Tempest. As big a fan I am of some of Bob Dylan’s more recent albums of the last 15 years, Tempest is perhaps his most epic. That does not mean I like it as much, but this is one heavy, difficult sort of album. The heaviness comes from a bunch of factors: the topics/language, the lengths of the song, the meditative music.
That said, this isn’t closer to the top of this list due to that heaviness, even though I can admire it. As impressive of a world that Dylan creates in this album–and I love albums that are their own worlds–it is hard to get into. The songs go through murder, revenge, blood, the sinking of the Titanic, John Lennon, trains. While all those things are fairly common in the blues, this is no easy listen. (And this has nothing to do with Dylan’s oft-criticized modern voice, which I actually really like.)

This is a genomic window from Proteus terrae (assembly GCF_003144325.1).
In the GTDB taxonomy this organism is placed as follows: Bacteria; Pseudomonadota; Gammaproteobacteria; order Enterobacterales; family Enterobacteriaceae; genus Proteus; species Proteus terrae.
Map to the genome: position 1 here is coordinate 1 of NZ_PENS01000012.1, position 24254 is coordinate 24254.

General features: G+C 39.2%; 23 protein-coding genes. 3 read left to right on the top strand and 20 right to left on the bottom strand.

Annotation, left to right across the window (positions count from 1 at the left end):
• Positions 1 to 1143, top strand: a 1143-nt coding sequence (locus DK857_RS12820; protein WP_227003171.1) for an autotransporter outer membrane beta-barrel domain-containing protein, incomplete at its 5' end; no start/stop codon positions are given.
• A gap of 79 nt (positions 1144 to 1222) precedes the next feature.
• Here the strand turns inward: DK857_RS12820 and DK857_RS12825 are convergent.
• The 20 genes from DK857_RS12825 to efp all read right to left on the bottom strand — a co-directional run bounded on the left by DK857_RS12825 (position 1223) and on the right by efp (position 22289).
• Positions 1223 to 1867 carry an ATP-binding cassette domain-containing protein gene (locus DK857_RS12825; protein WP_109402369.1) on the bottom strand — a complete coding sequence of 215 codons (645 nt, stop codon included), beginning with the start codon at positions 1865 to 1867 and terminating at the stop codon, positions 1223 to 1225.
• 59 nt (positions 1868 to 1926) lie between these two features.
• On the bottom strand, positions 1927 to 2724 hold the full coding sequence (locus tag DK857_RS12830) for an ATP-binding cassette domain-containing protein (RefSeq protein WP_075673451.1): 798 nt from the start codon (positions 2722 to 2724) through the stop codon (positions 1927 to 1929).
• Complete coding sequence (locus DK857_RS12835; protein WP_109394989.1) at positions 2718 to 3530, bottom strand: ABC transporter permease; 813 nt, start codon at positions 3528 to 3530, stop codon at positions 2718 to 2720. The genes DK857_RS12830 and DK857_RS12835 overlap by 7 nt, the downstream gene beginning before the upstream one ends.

What it comes down to though: at this point, Dylan isn’t going to make this easy. His focus during Tempest is on history, big epic proclamations (“I pay in blood / but not my own”), complex emotional tales (“so much for tears / so much for those long and wasted years”). This album takes work, and even myself am not sure how much I am willing to do with it. But there’s no denying that Tempest can pull you in from time to time, forcing you to do that work.